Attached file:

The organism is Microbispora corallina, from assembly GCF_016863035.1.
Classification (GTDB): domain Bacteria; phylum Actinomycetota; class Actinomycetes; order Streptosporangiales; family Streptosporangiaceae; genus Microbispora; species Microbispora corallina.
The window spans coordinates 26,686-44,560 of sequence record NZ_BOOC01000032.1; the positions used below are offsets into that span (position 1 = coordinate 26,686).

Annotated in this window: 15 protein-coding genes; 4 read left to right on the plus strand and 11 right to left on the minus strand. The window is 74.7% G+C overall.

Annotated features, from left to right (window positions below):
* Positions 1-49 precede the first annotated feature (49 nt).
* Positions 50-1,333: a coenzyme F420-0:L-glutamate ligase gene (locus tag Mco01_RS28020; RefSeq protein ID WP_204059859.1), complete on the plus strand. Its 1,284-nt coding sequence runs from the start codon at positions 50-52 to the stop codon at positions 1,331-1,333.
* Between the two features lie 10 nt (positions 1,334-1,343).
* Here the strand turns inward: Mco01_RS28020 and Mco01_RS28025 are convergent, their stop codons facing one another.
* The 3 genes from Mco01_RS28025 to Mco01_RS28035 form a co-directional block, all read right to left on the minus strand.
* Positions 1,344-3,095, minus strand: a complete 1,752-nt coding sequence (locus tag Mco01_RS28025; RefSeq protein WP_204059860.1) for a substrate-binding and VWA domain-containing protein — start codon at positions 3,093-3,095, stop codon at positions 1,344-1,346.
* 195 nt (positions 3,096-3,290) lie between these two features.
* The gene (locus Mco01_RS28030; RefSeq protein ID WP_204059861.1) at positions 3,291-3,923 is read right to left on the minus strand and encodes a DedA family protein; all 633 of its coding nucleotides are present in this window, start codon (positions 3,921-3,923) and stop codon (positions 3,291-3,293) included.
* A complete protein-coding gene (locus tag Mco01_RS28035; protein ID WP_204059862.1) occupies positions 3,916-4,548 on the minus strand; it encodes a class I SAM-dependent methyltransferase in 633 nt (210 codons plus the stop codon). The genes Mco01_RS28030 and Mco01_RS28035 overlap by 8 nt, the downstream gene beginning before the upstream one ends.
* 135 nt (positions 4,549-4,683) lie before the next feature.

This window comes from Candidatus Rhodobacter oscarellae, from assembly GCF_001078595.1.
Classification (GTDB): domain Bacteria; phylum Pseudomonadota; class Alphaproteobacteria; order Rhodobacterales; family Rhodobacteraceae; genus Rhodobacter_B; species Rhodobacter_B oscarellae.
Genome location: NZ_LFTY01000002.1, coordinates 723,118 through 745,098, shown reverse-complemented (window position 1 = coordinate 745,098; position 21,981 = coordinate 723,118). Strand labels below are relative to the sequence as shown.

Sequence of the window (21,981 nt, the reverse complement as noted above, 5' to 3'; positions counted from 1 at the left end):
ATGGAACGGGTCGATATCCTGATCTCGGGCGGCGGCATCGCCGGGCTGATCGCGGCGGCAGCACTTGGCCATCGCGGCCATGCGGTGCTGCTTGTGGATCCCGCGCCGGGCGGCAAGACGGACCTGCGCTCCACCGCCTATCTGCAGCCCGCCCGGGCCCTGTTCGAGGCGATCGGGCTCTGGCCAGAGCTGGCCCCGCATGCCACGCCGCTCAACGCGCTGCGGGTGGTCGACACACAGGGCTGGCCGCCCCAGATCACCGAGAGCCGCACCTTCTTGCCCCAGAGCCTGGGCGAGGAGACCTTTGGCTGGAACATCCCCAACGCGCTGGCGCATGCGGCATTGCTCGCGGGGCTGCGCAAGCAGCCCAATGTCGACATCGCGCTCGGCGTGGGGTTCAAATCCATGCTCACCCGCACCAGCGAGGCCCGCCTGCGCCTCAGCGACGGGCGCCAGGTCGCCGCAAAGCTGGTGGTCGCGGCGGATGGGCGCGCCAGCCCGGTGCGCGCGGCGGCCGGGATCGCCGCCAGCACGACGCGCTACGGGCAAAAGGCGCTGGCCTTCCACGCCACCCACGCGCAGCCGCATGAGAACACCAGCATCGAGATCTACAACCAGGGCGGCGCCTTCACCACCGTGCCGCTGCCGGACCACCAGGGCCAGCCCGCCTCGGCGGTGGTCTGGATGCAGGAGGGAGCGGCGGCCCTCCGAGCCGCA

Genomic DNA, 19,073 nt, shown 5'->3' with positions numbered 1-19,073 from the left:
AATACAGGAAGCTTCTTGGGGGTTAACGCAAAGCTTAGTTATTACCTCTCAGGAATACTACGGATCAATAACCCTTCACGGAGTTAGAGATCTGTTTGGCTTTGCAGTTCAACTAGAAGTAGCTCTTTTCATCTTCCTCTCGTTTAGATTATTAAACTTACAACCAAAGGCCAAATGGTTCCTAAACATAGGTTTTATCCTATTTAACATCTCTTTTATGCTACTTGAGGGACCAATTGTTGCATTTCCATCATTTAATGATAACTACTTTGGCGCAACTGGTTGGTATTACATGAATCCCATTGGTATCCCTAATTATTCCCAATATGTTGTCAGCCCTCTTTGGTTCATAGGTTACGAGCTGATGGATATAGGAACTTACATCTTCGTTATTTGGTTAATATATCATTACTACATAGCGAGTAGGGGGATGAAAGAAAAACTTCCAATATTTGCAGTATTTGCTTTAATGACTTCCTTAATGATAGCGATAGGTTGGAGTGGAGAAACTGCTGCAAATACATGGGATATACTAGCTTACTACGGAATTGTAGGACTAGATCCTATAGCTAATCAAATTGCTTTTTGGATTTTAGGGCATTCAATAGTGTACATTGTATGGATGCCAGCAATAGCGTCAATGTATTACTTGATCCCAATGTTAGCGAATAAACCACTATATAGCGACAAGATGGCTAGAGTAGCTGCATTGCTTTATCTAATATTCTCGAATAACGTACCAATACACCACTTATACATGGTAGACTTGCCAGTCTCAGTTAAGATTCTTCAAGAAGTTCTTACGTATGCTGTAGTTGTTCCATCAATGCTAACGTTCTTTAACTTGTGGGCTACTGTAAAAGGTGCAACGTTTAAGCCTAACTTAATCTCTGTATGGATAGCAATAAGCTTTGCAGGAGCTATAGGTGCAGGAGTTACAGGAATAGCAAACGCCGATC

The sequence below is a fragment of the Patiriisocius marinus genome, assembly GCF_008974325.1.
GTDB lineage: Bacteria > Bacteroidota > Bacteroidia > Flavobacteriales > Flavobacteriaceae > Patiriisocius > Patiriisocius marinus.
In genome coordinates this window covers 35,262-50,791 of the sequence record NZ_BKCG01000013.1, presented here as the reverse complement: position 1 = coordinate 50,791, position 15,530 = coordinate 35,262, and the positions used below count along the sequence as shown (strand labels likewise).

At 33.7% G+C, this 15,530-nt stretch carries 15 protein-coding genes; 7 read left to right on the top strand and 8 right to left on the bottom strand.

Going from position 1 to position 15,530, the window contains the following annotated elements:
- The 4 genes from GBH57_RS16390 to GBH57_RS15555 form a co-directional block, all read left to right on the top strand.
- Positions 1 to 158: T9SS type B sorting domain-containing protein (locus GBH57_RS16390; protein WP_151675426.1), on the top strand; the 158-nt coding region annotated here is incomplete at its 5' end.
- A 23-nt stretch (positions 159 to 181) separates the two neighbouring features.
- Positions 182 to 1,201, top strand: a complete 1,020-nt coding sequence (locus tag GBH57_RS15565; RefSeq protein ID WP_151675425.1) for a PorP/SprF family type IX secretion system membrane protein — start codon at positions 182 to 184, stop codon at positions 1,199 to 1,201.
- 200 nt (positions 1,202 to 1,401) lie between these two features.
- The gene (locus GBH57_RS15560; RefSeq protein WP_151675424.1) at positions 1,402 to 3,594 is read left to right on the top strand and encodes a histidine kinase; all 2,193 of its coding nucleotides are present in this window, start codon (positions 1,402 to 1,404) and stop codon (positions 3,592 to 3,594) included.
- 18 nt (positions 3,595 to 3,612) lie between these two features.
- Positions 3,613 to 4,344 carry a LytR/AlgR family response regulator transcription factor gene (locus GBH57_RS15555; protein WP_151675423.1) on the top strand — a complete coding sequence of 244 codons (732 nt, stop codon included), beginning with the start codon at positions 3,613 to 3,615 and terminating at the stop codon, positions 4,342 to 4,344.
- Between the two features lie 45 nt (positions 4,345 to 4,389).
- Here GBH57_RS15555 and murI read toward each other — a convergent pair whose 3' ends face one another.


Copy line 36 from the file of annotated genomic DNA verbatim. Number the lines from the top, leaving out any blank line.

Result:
- Between the two features lie 45 nt (positions 4,345 to 4,389).